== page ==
Caring for your Kids Teeth

Did you know that one in three preschoolers have never been to the dentist?(1) Given the RCH National Child Health Poll showed the same proportion of children don’t brush their teeth enough and 10% have such bad dental decay that they have to have at least one tooth removed before their ninth birthday(1), this is a very worrying statistic. So, with World Oral Health Day on the 20th of March, I thought I’d share some tips on how you can best care for your child’s teeth and hopefully avoid your child having to have any teeth removed.

Babies

One of the best ways to care for your child’s teeth is to start cleaning them very early on. In fact, you can start good oral hygiene practices before your baby’s first tooth erupts. Gently wiping Bub’s gums once a day with a clean, damp piece of gauze or muslin is the way to go and will get Bub used to the teeth cleaning process.

Once your baby’s teeth start appearing, you should switch to brushing twice a day and can start using a toothbrush designed for children. Such brushes have small heads and soft bristles that allow you to reach all areas of the mouth and clean all the areas of gum and teeth without discomfort or causing damage. Your child’s first dentist visit should occur around their first birthday and they should go back for checkups yearly in order to catch any problems before they require treatment. Check if your child is eligible for the government’s free dental care scheme to help with the cost of these visits.

Toddlers

If you live in an area with fluoridated tap water, you don’t need to introduce toothpaste until your toddler is about 18 months old.

You can then start using a smear of age appropriate toothpaste that has lower fluoride content because young children can’t spit the toothpaste out .  You should however encourage your child to try to spit out the toothpaste, so that he/she develops the skill more quickly.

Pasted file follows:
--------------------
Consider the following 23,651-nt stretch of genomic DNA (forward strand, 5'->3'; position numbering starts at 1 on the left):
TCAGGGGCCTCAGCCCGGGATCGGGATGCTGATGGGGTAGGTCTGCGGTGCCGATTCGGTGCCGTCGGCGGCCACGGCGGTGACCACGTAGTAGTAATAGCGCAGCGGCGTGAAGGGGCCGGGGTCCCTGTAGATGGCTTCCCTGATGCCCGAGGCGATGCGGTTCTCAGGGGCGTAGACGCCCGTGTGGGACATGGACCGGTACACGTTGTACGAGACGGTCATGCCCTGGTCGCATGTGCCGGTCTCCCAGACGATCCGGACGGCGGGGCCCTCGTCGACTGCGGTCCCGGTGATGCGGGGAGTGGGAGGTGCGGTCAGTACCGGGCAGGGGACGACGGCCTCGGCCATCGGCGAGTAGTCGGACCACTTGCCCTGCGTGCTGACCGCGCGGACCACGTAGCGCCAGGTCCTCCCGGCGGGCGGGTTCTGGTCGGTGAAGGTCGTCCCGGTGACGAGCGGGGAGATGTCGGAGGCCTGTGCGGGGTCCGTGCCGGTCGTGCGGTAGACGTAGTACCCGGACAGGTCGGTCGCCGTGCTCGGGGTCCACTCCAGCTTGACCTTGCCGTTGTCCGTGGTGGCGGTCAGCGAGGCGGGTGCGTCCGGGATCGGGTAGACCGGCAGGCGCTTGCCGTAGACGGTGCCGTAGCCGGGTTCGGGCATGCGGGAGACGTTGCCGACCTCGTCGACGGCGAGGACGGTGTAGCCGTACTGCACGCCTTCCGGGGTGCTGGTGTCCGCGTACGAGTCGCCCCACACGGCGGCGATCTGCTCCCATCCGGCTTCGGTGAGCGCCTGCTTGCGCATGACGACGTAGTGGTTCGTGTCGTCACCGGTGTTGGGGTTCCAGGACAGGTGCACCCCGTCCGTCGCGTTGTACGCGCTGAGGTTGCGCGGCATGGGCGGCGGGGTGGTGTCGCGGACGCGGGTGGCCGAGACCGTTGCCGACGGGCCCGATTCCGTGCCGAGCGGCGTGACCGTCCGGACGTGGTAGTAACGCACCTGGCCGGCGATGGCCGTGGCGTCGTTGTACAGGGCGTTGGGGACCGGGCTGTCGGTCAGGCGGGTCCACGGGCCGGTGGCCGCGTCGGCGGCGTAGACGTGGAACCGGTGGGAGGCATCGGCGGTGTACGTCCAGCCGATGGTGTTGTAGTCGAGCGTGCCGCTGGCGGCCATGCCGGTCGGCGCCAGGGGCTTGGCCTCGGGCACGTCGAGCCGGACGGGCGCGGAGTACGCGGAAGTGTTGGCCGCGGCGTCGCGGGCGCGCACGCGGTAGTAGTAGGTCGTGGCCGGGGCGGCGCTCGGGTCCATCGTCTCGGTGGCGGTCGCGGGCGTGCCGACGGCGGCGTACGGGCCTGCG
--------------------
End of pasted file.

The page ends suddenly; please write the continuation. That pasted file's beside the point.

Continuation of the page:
Young children

Young children will be more likely to clean their teeth without fuss if it’s part of their normal routine, they see their parents and carers brushing too and it’s fun. You can make it a more enjoyable experience by singing songs, letting your child choose their own special toothbrush and letting them brush a toy’s teeth while you brush theirs.

Older children

At age six, your child can begin using adult toothpaste but you should continue helping them brush until they’re eight to ensure their teeth are brushed correctly.

All children

Brushing isn’t the only way to care for your child’s teeth. You can also help by:

–    providing a healthy, low-sugar diet

–    providing tap water instead of bottled water (this doesn’t have fluoride in it), fruit juice or other sugary drinks

Genetics

Regardless of your child’s genetics, following the above tips will prevent dental decay and ensure your child’s teeth are as healthy as possible.